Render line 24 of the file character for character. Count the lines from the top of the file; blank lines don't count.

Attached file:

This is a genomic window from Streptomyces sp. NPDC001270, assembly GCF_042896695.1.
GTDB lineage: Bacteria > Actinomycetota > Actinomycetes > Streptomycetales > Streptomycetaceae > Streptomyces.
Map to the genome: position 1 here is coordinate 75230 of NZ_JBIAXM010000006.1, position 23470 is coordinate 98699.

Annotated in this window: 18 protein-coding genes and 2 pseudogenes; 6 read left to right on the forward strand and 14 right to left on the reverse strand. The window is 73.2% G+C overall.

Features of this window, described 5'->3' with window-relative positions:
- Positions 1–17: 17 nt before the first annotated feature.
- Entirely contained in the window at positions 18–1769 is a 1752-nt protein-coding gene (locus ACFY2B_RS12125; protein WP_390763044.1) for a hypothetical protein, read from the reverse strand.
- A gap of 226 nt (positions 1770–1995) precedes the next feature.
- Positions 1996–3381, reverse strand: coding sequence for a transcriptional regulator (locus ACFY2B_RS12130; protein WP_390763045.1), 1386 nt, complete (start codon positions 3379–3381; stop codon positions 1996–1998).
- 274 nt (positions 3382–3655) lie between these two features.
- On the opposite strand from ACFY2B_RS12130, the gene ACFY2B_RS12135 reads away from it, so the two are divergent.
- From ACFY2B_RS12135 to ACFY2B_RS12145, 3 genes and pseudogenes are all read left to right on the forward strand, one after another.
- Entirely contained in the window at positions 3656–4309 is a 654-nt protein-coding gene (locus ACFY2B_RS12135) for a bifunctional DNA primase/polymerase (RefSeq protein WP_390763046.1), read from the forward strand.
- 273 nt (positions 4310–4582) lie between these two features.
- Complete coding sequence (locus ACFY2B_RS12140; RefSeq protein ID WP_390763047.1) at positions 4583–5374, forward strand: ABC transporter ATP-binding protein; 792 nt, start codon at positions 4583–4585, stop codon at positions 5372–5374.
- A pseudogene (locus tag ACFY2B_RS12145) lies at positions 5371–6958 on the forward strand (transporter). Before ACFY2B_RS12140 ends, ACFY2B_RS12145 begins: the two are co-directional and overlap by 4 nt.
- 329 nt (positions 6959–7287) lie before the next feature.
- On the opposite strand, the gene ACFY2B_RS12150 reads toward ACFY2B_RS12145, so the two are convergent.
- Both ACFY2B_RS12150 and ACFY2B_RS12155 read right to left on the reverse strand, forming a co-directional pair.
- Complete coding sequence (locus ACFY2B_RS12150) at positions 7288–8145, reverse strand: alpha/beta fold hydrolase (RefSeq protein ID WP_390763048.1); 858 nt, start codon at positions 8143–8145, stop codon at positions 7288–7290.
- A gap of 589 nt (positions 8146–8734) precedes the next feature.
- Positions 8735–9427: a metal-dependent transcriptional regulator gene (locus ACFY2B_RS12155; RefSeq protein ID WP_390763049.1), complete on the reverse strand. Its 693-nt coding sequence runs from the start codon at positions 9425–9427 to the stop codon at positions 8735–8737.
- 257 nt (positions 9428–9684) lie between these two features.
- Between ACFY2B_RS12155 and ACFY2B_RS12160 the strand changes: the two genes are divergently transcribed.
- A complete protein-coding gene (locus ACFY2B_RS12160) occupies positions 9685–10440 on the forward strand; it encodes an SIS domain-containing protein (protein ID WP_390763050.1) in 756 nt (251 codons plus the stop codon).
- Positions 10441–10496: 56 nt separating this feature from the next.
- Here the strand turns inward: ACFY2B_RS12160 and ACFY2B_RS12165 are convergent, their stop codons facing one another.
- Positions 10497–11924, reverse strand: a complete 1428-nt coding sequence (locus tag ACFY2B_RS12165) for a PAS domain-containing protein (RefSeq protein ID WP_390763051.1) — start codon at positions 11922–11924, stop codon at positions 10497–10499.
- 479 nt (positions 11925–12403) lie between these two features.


- Between ACFY2B_RS12155 and ACFY2B_RS12160 the strand changes: the two genes are divergently transcribed.